Wireless Bandwidth: Live Surveillance Feeds to a Cell Phone
Wi-Fi is everywhere: on the local street corner, in the neighborhood coffee shop, at the airport terminal, even on commuter buses and trains. In deploying 802.11 standards, many public venues are providing laptop users with bandwidths upwards of 50Mbits. Even cellular networks are upping their performance from the mere 9.6Kbits they delivered in their infancy to a more commonly available 0.5 to 5 Mbits today. Discussion is now underway among vendors about delivering next-generation (4G) bandwidths in the 10 to 100 Mbits range.
The surveillance industry is already starting to reap the benefits of these advances in wireless technology. For instance, mesh networks — which are based on 802.11 technologies — are making city-center surveillance systems much more flexible and cost-efficient. With the advent of smart phones with large screens and 3G support — such as the Apple iPhone — users can remotely monitor live surveillance video from anywhere inexpensively.
Storage Devices: Plentiful and Cheap
Our appetite for storage space seems insatiable. Every year, our PowerPoint presentations grow bigger and more complex. We continue storing an ever-increasing number of photos, music and video file on our home computers. Manufacturers of hard drives, hearing our call for more space, keep doubling the size of hard drives while driving down the costs. Even flash drives have come down to attractive price points for consumers with a bonus benefit of eliminating disk crashes since there are no moving parts in a flash drive.
Customers are pushing surveillance vendors to quickly catch up. Most video surveillance systems today specify frame rates from 7.5 to 15 frames-per-second, with video retention of a few days or weeks. This design is driven by system limitations and cost rather than customer desire. If customer preference ruled, 30 frames-per-second, HDTV resolution and archiving a couple of months of video recordings would likely be a more common request. With more efficient storage capacity technology on the rise and cost on the decline — helped along with judicious application of H.264 compression standards — enterprise security departments will soon get their wish. Flash drives will add another significant benefit to the mix because they make having small reliable recording solutions in harsh environments a possibility.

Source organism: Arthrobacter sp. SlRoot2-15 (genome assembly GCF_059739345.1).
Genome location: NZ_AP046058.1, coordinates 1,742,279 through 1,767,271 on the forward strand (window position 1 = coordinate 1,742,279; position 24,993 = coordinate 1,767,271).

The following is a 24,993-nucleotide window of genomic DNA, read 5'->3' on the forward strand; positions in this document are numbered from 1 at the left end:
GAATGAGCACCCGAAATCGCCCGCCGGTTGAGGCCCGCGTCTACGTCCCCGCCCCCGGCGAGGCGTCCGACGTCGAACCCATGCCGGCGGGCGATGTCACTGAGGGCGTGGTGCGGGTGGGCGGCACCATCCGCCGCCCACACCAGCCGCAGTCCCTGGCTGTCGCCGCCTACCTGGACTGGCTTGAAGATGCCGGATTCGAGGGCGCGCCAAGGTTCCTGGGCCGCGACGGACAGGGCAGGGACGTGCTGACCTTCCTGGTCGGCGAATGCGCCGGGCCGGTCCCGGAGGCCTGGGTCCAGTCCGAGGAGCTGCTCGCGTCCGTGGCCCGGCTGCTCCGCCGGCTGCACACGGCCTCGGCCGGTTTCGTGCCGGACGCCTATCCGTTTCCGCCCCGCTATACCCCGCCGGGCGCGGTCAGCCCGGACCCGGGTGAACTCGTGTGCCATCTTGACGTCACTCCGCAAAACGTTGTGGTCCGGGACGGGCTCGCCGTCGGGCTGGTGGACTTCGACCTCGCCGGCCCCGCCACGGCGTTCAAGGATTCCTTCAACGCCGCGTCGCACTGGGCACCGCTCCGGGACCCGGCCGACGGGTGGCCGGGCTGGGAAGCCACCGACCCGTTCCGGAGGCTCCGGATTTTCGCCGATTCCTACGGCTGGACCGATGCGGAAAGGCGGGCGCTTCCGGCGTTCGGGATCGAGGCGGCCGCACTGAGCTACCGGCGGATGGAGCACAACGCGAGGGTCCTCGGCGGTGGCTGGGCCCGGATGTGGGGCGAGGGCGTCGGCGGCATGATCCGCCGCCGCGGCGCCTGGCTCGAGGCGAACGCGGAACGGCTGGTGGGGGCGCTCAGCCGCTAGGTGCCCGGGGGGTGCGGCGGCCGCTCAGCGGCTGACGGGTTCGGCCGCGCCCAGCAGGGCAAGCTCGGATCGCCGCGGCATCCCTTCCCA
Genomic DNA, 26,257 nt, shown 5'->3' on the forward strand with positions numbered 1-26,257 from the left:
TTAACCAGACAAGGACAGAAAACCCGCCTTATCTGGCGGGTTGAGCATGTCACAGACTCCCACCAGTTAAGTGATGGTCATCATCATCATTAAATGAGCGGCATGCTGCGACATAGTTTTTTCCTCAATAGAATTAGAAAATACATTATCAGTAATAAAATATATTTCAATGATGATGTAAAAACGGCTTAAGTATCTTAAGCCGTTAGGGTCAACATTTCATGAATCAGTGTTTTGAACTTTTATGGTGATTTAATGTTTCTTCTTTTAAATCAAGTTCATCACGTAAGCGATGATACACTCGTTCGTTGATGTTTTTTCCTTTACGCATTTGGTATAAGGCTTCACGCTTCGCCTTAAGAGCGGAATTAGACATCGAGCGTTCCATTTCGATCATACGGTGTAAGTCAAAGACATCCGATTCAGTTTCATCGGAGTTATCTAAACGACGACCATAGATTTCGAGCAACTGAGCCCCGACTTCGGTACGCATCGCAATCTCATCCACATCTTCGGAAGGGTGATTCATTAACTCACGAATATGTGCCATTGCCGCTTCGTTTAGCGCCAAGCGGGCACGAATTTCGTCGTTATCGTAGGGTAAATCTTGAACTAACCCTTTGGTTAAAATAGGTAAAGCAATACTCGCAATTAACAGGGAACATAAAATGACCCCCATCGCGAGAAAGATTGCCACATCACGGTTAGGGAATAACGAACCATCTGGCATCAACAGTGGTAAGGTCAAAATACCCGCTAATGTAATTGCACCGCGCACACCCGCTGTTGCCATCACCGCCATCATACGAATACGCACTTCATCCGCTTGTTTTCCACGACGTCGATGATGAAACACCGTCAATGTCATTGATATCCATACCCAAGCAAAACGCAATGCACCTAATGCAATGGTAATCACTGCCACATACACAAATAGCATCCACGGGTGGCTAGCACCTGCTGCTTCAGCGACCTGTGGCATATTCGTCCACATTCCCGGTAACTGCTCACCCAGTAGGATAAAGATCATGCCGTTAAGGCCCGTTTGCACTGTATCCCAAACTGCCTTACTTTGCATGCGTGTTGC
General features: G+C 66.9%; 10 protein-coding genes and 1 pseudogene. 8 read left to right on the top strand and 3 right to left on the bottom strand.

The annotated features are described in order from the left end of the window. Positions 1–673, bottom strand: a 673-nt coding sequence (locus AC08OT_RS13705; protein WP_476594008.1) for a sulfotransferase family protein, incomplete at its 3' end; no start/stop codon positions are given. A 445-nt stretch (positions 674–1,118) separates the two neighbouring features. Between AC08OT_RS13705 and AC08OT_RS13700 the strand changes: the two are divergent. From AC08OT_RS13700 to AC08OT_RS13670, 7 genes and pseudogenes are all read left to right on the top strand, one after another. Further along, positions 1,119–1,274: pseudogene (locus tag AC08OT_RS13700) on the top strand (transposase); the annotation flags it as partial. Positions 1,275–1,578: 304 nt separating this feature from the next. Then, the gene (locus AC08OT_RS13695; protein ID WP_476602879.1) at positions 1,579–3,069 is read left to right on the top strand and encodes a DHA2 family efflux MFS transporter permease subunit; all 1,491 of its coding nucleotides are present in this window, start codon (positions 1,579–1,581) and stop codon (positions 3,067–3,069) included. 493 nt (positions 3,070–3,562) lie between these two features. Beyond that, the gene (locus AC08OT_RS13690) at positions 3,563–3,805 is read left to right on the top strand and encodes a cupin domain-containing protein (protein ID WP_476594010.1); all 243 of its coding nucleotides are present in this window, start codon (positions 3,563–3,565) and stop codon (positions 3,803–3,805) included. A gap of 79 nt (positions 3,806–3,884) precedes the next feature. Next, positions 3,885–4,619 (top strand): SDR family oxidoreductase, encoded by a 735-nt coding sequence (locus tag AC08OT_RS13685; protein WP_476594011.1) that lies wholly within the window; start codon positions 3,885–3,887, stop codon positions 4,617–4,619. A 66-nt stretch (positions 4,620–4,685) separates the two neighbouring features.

Where Consumer and Business Needs Part Ways
Not everything that is good for the consumer works in the world of video surveillance. Today’s basic digital cameras, for example, start at 10 megapixels and go up as high as 20. Such high resolution is fine when you are taking one picture or frame-per-second, or even up to 6 frames-per-second for professional cameras. But in the surveillance world, where situations often necessitate recording up to 30 frames-per-second, high-resolution image sensors simply cannot keep pace. Only HDTV resolution cameras (with up to two-megapixel resolution) can guarantee a frame rate of 30 frames-per-second. If you opt for higher resolution, you often have to sacrifice frame rate.
Looking for the Next Major Innovation
Manufacturers continue to pushing the technology envelope in their effort to satisfy our perpetual craving for better, smarter cell phones, computers, TVs, videos, games and other as-yet imagined electronic gadgets. Since video and audio now comprise 90 percent of consumer network traffic, we can expect a lot of innovation in this area, which will inevitably benefit physical security and video surveillance.
So how soon can we expect our wrist watches to receive live video streaming from most Google map locations? While it might be difficult to predict the next major consumer electronics breakthrough, rest assured that we will continue to see those technological advances trickle down to the physical security and video surveillance markets.
Fredrik Nilsson is general manager of Axis Communications, a provider of IP-based network video solutions that include network cameras and video encoders for remote monitoring and security surveillance. His exclusive “Eye on Video” series can be found at www.SecurityInfoWatch.com and IPSecurityWatch.com